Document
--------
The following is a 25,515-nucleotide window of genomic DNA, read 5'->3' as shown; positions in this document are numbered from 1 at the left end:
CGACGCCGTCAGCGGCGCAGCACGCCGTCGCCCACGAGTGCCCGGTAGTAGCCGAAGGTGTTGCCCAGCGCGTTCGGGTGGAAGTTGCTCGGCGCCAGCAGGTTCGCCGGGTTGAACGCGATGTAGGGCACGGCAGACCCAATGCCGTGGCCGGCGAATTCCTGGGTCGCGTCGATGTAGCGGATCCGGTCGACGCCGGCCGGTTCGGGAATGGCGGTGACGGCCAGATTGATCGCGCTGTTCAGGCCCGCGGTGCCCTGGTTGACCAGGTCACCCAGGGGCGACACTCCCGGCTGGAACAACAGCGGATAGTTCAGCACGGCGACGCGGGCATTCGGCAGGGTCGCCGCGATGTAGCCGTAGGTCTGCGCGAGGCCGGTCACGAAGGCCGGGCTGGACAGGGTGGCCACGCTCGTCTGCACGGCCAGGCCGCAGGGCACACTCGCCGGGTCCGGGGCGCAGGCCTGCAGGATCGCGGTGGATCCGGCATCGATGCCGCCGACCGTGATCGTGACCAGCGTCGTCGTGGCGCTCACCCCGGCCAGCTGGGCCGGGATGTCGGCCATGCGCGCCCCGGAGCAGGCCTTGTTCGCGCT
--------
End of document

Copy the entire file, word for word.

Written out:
The following is a 25,515-nucleotide window of genomic DNA, read 5'->3' as shown; positions in this document are numbered from 1 at the left end:
CGACGCCGTCAGCGGCGCAGCACGCCGTCGCCCACGAGTGCCCGGTAGTAGCCGAAGGTGTTGCCCAGCGCGTTCGGGTGGAAGTTGCTCGGCGCCAGCAGGTTCGCCGGGTTGAACGCGATGTAGGGCACGGCAGACCCAATGCCGTGGCCGGCGAATTCCTGGGTCGCGTCGATGTAGCGGATCCGGTCGACGCCGGCCGGTTCGGGAATGGCGGTGACGGCCAGATTGATCGCGCTGTTCAGGCCCGCGGTGCCCTGGTTGACCAGGTCACCCAGGGGCGACACTCCCGGCTGGAACAACAGCGGATAGTTCAGCACGGCGACGCGGGCATTCGGCAGGGTCGCCGCGATGTAGCCGTAGGTCTGCGCGAGGCCGGTCACGAAGGCCGGGCTGGACAGGGTGGCCACGCTCGTCTGCACGGCCAGGCCGCAGGGCACACTCGCCGGGTCCGGGGCGCAGGCCTGCAGGATCGCGGTGGATCCGGCATCGATGCCGCCGACCGTGATCGTGACCAGCGTCGTCGTGGCGCTCACCCCGGCCAGCTGGGCCGGGATGTCGGCCATGCGCGCCCCGGAGCAGGCCTTGTTCGCGCT